• More than wanting to go to Heavan , you should seek a relationship with God you may find that he is more gracious than you have been led to believe, and that you are much more than a servant.

  12. I will tell you what I think in just a few words! Each and everyone of you need to get a copy of the Matthew Henry Complete Commentary and read it along withe the King James Version of the Bible! Stop trying to reason it out and pray and study it out with GOD ALMIGHTY, our LORD AND SAVIOR! IN THE MIGHTY NAME OF JESUS CHRIST!!!!!

  13. Maybe these “strange claims” arise as a direct result of deliberately inflammatory comments made by these teachers, such as: ” ‘Don’t stray too far from the red letters,’ is a piece of advice often given to new preachers. It means, stay close to the teachings of Jesus and you can’t go wrong. It sounds good, but it’s actually bad advice.” In their zeal to make a point, these teachers unwittingly set themselves up for rightly deserved criticism, which is not the ranting of some legalistic Pharisee, but a valid response to such pointedly slanted an imbalanced rhetoric. Be careful, teachers; you’ll be judged more strictly.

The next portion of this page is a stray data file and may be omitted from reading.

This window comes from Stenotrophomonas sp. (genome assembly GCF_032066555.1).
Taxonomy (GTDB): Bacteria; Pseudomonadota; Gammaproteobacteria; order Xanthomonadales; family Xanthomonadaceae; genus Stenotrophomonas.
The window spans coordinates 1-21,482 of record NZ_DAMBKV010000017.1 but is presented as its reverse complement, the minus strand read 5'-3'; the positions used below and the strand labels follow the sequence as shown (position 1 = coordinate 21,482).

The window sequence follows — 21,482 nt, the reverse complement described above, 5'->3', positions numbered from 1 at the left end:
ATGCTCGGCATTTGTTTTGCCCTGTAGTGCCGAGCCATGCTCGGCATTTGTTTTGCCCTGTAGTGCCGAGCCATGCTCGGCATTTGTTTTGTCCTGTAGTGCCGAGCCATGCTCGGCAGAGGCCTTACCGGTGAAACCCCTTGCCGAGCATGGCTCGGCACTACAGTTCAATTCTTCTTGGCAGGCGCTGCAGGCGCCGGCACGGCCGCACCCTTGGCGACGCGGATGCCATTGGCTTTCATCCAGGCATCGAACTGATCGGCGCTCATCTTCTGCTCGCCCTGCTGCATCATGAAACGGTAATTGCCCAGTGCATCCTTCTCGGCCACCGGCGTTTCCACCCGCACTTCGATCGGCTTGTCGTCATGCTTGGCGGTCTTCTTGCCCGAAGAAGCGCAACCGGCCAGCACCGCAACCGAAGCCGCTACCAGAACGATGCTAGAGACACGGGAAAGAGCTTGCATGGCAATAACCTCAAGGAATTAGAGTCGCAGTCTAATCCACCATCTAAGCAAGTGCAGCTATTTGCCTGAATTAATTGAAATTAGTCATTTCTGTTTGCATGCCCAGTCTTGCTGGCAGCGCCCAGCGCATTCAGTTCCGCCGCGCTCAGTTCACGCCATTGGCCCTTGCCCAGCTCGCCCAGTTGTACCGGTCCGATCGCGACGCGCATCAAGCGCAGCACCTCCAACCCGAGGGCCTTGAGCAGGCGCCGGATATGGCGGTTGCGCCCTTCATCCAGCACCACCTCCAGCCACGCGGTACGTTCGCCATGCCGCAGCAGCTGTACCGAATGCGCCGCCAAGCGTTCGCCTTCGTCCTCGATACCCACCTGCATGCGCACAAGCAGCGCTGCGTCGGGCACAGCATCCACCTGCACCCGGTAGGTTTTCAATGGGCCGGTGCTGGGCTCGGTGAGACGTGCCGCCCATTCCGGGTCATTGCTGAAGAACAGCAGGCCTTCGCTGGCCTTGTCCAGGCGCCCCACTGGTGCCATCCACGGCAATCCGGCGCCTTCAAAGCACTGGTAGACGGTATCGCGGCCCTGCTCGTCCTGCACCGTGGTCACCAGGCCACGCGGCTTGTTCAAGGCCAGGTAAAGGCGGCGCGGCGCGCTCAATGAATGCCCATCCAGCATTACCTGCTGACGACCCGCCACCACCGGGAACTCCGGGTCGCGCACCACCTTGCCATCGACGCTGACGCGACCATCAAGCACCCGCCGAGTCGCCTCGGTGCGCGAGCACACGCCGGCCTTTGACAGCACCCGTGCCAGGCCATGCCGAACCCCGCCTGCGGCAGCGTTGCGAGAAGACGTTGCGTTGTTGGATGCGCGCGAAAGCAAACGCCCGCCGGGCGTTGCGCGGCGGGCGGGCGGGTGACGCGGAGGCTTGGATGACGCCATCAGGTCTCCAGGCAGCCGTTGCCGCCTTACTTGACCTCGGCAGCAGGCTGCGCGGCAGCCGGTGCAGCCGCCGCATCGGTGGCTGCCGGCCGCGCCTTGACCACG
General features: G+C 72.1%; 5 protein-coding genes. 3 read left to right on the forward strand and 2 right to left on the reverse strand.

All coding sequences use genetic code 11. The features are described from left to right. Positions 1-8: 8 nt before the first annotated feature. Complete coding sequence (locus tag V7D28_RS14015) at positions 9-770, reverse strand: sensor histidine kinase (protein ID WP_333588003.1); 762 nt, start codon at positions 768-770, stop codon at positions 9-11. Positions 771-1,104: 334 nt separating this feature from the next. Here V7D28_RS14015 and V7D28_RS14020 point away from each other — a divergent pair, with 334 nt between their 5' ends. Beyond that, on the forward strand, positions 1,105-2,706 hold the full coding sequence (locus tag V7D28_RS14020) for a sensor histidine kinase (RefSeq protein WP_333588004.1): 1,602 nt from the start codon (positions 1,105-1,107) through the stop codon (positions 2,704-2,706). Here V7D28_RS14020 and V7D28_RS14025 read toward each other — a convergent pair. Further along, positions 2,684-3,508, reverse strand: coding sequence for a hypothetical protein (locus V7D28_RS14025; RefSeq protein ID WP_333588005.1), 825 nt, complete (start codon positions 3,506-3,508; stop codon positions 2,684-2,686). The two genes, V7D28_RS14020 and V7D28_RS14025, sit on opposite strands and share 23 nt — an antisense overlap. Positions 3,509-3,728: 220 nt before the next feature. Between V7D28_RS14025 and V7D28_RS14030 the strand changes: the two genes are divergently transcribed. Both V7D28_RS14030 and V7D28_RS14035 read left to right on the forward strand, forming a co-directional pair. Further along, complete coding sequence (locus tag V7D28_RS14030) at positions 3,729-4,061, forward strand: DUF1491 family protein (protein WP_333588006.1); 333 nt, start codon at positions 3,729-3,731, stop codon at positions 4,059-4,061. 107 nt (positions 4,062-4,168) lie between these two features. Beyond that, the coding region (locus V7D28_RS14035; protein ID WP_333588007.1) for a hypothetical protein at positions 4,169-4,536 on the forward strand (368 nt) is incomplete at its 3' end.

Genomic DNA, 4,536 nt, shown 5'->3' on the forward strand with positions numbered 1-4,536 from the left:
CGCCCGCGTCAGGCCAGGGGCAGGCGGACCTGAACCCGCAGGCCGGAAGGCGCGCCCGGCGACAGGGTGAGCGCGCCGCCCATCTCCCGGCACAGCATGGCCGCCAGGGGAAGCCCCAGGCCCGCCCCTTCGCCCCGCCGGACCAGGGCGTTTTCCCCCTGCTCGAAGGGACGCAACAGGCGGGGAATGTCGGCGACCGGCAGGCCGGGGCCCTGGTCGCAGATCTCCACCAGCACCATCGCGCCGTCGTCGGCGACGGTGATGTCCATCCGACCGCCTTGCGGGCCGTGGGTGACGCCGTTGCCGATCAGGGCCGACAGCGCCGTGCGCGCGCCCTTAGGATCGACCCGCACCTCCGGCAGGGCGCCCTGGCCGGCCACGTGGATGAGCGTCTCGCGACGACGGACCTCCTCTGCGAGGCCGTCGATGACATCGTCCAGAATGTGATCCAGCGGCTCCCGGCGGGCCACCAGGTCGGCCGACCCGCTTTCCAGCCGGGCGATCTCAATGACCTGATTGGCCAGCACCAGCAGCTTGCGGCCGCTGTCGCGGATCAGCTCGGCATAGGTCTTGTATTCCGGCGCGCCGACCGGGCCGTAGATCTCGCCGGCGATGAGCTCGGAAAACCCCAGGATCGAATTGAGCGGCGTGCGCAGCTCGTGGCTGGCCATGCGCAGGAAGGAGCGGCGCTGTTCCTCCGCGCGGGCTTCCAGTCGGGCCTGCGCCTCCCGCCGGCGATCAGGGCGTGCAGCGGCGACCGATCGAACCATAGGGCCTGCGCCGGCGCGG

• Since I am the teacher you quote Lance, I would like to learn more about the strict judgment you think I deserve. Or are you just flinging mud to see what sticks?

      • You could always take the mud people toss and use it with the bricks others throw and build something with it!🙂
        Jesus’ red letter words are awesome but the flesh and/or unrenewed mind can make an ungodly legalistic mess with them without even meaning to. <—–experience speaking